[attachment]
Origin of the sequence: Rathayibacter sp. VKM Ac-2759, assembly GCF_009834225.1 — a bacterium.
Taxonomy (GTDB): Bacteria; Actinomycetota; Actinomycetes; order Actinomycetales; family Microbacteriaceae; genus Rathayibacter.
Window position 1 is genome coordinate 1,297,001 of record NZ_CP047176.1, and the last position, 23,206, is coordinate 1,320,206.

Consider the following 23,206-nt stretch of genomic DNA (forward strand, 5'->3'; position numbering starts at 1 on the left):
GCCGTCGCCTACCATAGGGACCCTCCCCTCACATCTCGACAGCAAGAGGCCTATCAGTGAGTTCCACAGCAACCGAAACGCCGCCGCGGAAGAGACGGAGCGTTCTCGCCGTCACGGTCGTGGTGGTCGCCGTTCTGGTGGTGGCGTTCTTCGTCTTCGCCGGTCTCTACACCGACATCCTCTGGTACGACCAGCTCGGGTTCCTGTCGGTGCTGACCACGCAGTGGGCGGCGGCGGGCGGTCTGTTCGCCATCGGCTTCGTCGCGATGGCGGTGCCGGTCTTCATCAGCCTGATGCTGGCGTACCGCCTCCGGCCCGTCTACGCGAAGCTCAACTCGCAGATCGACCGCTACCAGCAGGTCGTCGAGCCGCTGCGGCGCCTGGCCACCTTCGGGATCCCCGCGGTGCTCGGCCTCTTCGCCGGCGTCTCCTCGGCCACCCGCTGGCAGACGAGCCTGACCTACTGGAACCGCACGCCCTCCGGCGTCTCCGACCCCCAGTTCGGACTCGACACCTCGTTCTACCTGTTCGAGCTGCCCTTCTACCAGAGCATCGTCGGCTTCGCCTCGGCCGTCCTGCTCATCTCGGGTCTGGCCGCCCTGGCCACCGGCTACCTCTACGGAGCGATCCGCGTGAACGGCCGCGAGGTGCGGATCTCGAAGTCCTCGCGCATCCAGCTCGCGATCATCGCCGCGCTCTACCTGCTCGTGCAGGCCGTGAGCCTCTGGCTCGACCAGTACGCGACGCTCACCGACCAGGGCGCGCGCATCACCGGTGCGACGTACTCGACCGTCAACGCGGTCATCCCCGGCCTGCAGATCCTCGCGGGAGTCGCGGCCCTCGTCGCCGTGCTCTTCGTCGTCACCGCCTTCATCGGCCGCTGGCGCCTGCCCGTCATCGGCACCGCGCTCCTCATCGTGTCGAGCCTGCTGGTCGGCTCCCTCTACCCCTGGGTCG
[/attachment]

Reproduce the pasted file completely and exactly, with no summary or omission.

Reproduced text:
Origin of the sequence: Rathayibacter sp. VKM Ac-2759, assembly GCF_009834225.1 — a bacterium.
Taxonomy (GTDB): Bacteria; Actinomycetota; Actinomycetes; order Actinomycetales; family Microbacteriaceae; genus Rathayibacter.
Window position 1 is genome coordinate 1,297,001 of record NZ_CP047176.1, and the last position, 23,206, is coordinate 1,320,206.

Consider the following 23,206-nt stretch of genomic DNA (forward strand, 5'->3'; position numbering starts at 1 on the left):
GCCGTCGCCTACCATAGGGACCCTCCCCTCACATCTCGACAGCAAGAGGCCTATCAGTGAGTTCCACAGCAACCGAAACGCCGCCGCGGAAGAGACGGAGCGTTCTCGCCGTCACGGTCGTGGTGGTCGCCGTTCTGGTGGTGGCGTTCTTCGTCTTCGCCGGTCTCTACACCGACATCCTCTGGTACGACCAGCTCGGGTTCCTGTCGGTGCTGACCACGCAGTGGGCGGCGGCGGGCGGTCTGTTCGCCATCGGCTTCGTCGCGATGGCGGTGCCGGTCTTCATCAGCCTGATGCTGGCGTACCGCCTCCGGCCCGTCTACGCGAAGCTCAACTCGCAGATCGACCGCTACCAGCAGGTCGTCGAGCCGCTGCGGCGCCTGGCCACCTTCGGGATCCCCGCGGTGCTCGGCCTCTTCGCCGGCGTCTCCTCGGCCACCCGCTGGCAGACGAGCCTGACCTACTGGAACCGCACGCCCTCCGGCGTCTCCGACCCCCAGTTCGGACTCGACACCTCGTTCTACCTGTTCGAGCTGCCCTTCTACCAGAGCATCGTCGGCTTCGCCTCGGCCGTCCTGCTCATCTCGGGTCTGGCCGCCCTGGCCACCGGCTACCTCTACGGAGCGATCCGCGTGAACGGCCGCGAGGTGCGGATCTCGAAGTCCTCGCGCATCCAGCTCGCGATCATCGCCGCGCTCTACCTGCTCGTGCAGGCCGTGAGCCTCTGGCTCGACCAGTACGCGACGCTCACCGACCAGGGCGCGCGCATCACCGGTGCGACGTACTCGACCGTCAACGCGGTCATCCCCGGCCTGCAGATCCTCGCGGGAGTCGCGGCCCTCGTCGCCGTGCTCTTCGTCGTCACCGCCTTCATCGGCCGCTGGCGCCTGCCCGTCATCGGCACCGCGCTCCTCATCGTGTCGAGCCTGCTGGTCGGCTCCCTCTACCCCTGGGTCG